Friday, August 10, 2012
Just to let you know, the elimination systems of the body are the lungs, liver, lymph, kidneys, bowels and skin. The lungs eliminate toxins through breathing. The liver cleanses the blood of toxins and works with the bowels and kidneys to remove unnecessary bulk from the body. The kidney also filter the blood to remove toxins while aiding in the excretion of excess water as urine. The lymphatic system collects cellular waste, dead red blood cells, white blood cells filled with debris, chemicals and dyes from the tissues within the body and carries the waste to the eliminatory systems in the body so they can be excreted. Therefore, the lymphatic system also works with the lungs, liver, kidney, bowels and skin.
Using conventional deodorants that contain aluminum inhibits your armpits from sweating and hence releasing toxins. Aluminum is what is used to keep you from sweating. Yes, it’s nice to not have shirts with sweat stains, but is that really worth your health? You can keep yourself from having sweat stains by applying your homemade deodorant several times throughout the day. Keep a small jar in your bag, at work or in the car. The nice thing is, since this deodorant is in powder form, you don’t have to worry about it melting in the heat.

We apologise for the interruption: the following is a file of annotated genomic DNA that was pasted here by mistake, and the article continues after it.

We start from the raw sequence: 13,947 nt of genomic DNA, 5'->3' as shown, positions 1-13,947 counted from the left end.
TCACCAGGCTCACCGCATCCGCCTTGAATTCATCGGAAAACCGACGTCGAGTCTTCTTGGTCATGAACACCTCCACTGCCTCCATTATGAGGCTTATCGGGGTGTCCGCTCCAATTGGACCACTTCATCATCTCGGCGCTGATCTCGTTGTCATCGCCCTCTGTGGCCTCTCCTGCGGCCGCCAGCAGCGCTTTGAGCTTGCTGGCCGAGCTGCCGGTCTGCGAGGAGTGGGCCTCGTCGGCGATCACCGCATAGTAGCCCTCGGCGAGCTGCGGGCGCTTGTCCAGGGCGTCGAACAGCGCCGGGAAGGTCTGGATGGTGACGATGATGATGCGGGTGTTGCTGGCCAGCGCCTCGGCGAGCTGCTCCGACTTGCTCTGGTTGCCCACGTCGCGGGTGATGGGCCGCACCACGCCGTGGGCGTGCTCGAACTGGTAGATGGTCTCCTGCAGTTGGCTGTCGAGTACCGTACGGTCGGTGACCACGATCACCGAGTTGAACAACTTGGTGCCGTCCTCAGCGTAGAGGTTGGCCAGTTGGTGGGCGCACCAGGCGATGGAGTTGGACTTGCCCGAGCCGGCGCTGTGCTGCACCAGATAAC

Homemade Eco-Friendly All Natural Deodorant
Fits in a 4 oz jar
4 Tbsp baking soda
4 Tbsp arrowroot powder (or cornstarch)
2 tsp fennel seeds, crushed
3 drops tea tree oil
Pour everything into the 4 oz jar. Close jar and shake vigorously to mix. Use a body powder puff applicator or a round or square makeup remover pad to apply the deodorant. One 4 oz jar lasts for over a month for one person.
You can add fragrance by choosing your choice of essential oil and adding 3-5 drops. You can find some of our favorite essential oils at Mountain Rose Herbs.
About the Author
Lissa Butler is an herbalist, women’s health expert, staff writer for LiveInTheNow.com and creator of Natural Melange. Her passion for plant-based medicine and holistic nutrition led her to obtain a Masters of Science in Herbal Medicine from the Tai Sophia School of the Healing Arts, which helped her to gain a more well-rounded understanding of herbs in both the scientific and traditional contexts.
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